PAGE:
Although strong policies provide important backing for schools’ decisions about curricula, they do not automatically translate into implementation at the classroom level.
It was an outrageous—and ultimately false—story of 20 teens in a small high school in Texas having chlamydia that finally got media outlets to discuss whether kids need medically accurate information.
What will it take to get people to recognize not just the racial disparity in death rates but the disparity in concern over U.S. Black women’s health and lives?
Pointing out gender stereotypes in abstinence-only curricula got law professor Nina Pillard, who was nominated to the D.C. Circuit Court of Appeals, in trouble with the Senate Judiciary Committee, but it’s something we should talk about more often.
A presentation in Tennessee made headlines after a student recorded the inaccurate, misleading, and extremely biased information presented in his high school class. Here’s what was said, and what’s wrong with the presentation.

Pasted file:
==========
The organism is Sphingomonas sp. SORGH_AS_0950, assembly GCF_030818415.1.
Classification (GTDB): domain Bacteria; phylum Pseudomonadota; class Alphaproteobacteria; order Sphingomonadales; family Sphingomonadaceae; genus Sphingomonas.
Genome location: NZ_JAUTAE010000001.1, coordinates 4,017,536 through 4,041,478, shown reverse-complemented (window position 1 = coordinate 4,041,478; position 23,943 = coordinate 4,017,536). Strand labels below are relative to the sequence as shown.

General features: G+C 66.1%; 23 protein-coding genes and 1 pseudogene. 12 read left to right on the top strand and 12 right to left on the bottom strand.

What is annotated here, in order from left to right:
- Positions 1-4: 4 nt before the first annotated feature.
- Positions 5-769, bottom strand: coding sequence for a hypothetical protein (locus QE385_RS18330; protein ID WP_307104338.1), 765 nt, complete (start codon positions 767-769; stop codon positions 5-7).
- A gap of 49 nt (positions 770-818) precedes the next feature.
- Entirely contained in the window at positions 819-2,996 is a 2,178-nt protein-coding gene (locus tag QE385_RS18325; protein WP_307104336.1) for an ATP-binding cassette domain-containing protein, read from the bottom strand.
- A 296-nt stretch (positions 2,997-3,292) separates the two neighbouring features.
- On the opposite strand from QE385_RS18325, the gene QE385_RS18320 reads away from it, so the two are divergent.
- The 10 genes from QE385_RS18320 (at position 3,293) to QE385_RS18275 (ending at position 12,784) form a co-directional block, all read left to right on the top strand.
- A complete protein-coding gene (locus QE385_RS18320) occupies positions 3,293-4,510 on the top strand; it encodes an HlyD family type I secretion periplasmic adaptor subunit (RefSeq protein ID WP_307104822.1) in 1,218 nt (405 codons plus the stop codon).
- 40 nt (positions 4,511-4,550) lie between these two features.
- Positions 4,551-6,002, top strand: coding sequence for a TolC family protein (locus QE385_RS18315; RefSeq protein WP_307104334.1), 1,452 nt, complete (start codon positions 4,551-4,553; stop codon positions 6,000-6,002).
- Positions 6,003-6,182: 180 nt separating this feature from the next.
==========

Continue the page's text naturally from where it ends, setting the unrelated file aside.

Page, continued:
Federally funded crisis pregnancy centers bring mazes, game shows, and questionable health information to teens.
The language in a new abstinence-only bill that passed the Tennessee senate demonstrates the profound misunderstanding of sexual realities that guides the anti-choice movement.
A high school teacher speaks out about the pressing need for sexuality education among her students, who are literally begging for accurate information so they can make responsible decisions.
A 911 came out today from SIECUS to call and demand ab-only funding be removed from the 2012 Appropriations Bill. I have cut and pasted the call to action at the end of this email. Meanwhile, read up on why ab-only is so bad; I do the research so you don’t have to!
Presidential wannabee Texas Gov. Rick Perry says if abstinence doesn’t work, maybe it’s not being “taught right.”